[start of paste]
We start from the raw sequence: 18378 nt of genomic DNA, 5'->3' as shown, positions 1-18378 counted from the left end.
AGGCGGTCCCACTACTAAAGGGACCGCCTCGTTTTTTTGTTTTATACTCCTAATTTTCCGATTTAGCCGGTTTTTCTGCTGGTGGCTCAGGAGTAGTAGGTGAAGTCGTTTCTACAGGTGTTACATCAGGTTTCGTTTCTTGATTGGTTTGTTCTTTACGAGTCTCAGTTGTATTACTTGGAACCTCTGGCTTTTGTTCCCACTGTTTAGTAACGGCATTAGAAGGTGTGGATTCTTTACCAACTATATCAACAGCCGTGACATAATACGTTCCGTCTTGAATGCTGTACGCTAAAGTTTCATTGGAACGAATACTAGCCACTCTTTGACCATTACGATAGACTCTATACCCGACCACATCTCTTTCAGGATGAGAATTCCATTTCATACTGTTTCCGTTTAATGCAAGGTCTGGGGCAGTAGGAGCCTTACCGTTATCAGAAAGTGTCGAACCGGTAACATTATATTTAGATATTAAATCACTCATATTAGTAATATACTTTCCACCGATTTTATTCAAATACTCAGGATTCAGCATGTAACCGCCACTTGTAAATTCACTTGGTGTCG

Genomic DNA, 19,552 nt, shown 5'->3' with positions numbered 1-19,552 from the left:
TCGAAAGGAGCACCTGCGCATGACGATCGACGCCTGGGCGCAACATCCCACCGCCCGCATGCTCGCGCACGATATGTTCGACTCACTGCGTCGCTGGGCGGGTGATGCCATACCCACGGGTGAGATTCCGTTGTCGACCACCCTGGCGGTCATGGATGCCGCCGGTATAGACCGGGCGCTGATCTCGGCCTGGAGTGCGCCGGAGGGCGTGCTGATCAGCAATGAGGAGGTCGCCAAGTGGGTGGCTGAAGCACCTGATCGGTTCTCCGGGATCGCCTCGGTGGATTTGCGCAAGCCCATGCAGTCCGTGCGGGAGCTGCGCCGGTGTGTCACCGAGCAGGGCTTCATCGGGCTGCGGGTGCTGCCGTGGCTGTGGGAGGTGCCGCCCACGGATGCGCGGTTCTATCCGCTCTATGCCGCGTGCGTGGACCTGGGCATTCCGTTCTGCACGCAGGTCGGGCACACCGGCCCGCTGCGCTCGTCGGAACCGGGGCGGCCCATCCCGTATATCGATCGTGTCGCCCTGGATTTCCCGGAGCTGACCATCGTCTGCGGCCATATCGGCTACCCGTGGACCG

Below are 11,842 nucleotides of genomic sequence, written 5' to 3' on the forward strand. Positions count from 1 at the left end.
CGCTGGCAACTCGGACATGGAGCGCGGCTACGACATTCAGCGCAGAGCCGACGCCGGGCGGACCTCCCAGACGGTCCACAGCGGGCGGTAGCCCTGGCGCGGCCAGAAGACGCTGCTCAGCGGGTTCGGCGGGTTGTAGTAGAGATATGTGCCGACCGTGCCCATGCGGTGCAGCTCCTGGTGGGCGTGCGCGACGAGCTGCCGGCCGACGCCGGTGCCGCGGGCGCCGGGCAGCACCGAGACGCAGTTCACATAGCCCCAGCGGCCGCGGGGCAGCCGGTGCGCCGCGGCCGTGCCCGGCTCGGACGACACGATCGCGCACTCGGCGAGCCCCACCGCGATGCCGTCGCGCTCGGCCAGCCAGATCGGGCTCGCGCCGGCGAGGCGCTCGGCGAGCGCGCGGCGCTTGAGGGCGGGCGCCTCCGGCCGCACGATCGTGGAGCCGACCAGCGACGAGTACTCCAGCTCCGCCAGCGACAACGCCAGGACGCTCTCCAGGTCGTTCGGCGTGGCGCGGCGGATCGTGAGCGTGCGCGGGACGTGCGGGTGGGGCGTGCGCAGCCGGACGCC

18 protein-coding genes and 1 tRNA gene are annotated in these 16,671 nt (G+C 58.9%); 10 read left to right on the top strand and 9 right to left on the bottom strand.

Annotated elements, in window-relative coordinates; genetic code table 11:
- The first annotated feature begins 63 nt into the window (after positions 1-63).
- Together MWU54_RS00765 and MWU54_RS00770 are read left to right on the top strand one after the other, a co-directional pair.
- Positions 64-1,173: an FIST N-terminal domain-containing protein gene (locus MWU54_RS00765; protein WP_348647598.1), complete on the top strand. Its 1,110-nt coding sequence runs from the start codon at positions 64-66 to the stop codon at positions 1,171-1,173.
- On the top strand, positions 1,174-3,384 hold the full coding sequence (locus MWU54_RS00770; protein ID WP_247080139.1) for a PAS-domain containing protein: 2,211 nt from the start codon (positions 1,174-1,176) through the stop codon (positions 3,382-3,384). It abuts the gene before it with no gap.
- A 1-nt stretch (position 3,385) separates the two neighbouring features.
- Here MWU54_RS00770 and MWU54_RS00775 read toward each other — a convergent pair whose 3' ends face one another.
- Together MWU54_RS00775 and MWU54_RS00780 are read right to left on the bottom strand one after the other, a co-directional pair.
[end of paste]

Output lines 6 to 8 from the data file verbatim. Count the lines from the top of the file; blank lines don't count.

CGCTGGCAACTCGGACATGGAGCGCGGCTACGACATTCAGCGCAGAGCCGACGCCGGGCGGACCTCCCAGACGGTCCACAGCGGGCGGTAGCCCTGGCGCGGCCAGAAGACGCTGCTCAGCGGGTTCGGCGGGTTGTAGTAGAGATATGTGCCGACCGTGCCCATGCGGTGCAGCTCCTGGTGGGCGTGCGCGACGAGCTGCCGGCCGACGCCGGTGCCGCGGGCGCCGGGCAGCACCGAGACGCAGTTCACATAGCCCCAGCGGCCGCGGGGCAGCCGGTGCGCCGCGGCCGTGCCCGGCTCGGACGACACGATCGCGCACTCGGCGAGCCCCACCGCGATGCCGTCGCGCTCGGCCAGCCAGATCGGGCTCGCGCCGGCGAGGCGCTCGGCGAGCGCGCGGCGCTTGAGGGCGGGCGCCTCCGGCCGCACGATCGTGGAGCCGACCAGCGACGAGTACTCCAGCTCCGCCAGCGACAACGCCAGGACGCTCTCCAGGTCGTTCGGCGTGGCGCGGCGGATCGTGAGCGTGCGCGGGACGTGCGGGTGGGGCGTGCGCAGCCGGACGCC

18 protein-coding genes and 1 tRNA gene are annotated in these 16,671 nt (G+C 58.9%); 10 read left to right on the top strand and 9 right to left on the bottom strand.

Annotated elements, in window-relative coordinates; genetic code table 11: